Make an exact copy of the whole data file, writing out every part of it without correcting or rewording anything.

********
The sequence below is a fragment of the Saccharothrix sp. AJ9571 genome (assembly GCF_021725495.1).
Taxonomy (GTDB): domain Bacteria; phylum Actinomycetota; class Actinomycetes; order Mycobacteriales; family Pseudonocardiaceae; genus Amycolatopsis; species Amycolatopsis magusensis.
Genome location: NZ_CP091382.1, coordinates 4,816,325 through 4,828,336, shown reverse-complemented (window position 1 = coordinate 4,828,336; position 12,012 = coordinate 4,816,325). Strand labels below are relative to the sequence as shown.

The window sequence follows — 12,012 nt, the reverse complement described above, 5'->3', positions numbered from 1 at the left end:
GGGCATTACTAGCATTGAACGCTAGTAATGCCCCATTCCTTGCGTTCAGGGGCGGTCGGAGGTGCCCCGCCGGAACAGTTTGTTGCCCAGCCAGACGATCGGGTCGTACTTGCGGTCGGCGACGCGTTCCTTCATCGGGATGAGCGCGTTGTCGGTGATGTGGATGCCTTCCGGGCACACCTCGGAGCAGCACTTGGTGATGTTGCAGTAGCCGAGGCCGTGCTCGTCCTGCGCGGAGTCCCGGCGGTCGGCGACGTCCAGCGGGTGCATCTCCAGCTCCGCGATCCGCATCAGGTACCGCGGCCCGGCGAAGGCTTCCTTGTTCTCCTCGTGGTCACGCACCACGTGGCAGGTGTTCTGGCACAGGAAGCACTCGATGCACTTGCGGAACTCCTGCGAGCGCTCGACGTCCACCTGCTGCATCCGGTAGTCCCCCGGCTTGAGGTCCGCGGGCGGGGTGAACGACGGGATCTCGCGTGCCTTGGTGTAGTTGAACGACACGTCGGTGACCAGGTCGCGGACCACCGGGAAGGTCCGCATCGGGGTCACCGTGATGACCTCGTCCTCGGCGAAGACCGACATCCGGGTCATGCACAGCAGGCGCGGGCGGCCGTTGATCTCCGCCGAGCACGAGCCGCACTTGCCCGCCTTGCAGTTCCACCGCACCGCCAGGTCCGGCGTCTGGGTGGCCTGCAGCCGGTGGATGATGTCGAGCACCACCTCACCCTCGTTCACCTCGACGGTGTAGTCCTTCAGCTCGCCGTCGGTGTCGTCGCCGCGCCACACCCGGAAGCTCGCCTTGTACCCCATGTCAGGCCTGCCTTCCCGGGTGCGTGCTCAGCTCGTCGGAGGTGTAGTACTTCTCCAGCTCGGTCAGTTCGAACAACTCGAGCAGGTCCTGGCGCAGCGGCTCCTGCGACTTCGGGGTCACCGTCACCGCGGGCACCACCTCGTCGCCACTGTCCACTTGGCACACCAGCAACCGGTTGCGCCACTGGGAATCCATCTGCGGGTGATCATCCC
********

The sequence below is a fragment of the Saccharothrix sp. AJ9571 genome (assembly GCF_021725495.1).
Taxonomy (GTDB): domain Bacteria; phylum Actinomycetota; class Actinomycetes; order Mycobacteriales; family Pseudonocardiaceae; genus Amycolatopsis; species Amycolatopsis magusensis.
Genome location: NZ_CP091382.1, coordinates 4,816,325 through 4,828,336, shown reverse-complemented (window position 1 = coordinate 4,828,336; position 12,012 = coordinate 4,816,325). Strand labels below are relative to the sequence as shown.

The window sequence follows — 12,012 nt, the reverse complement described above, 5'->3', positions numbered from 1 at the left end:
GGGCATTACTAGCATTGAACGCTAGTAATGCCCCATTCCTTGCGTTCAGGGGCGGTCGGAGGTGCCCCGCCGGAACAGTTTGTTGCCCAGCCAGACGATCGGGTCGTACTTGCGGTCGGCGACGCGTTCCTTCATCGGGATGAGCGCGTTGTCGGTGATGTGGATGCCTTCCGGGCACACCTCGGAGCAGCACTTGGTGATGTTGCAGTAGCCGAGGCCGTGCTCGTCCTGCGCGGAGTCCCGGCGGTCGGCGACGTCCAGCGGGTGCATCTCCAGCTCCGCGATCCGCATCAGGTACCGCGGCCCGGCGAAGGCTTCCTTGTTCTCCTCGTGGTCACGCACCACGTGGCAGGTGTTCTGGCACAGGAAGCACTCGATGCACTTGCGGAACTCCTGCGAGCGCTCGACGTCCACCTGCTGCATCCGGTAGTCCCCCGGCTTGAGGTCCGCGGGCGGGGTGAACGACGGGATCTCGCGTGCCTTGGTGTAGTTGAACGACACGTCGGTGACCAGGTCGCGGACCACCGGGAAGGTCCGCATCGGGGTCACCGTGATGACCTCGTCCTCGGCGAAGACCGACATCCGGGTCATGCACAGCAGGCGCGGGCGGCCGTTGATCTCCGCCGAGCACGAGCCGCACTTGCCCGCCTTGCAGTTCCACCGCACCGCCAGGTCCGGCGTCTGGGTGGCCTGCAGCCGGTGGATGATGTCGAGCACCACCTCACCCTCGTTCACCTCGACGGTGTAGTCCTTCAGCTCGCCGTCGGTGTCGTCGCCGCGCCACACCCGGAAGCTCGCCTTGTACCCCATGTCAGGCCTGCCTTCCCGGGTGCGTGCTCAGCTCGTCGGAGGTGTAGTACTTCTCCAGCTCGGTCAGTTCGAACAACTCGAGCAGGTCCTGGCGCAGCGGCTCCTGCGACTTCGGGGTCACCGTCACCGCGGGCACCACCTCGTCGCCACTGTCCACTTGGCACACCAGCAACCGGTTGCGCCACTGGGAATCCATCTGCGGGTGATCATCCC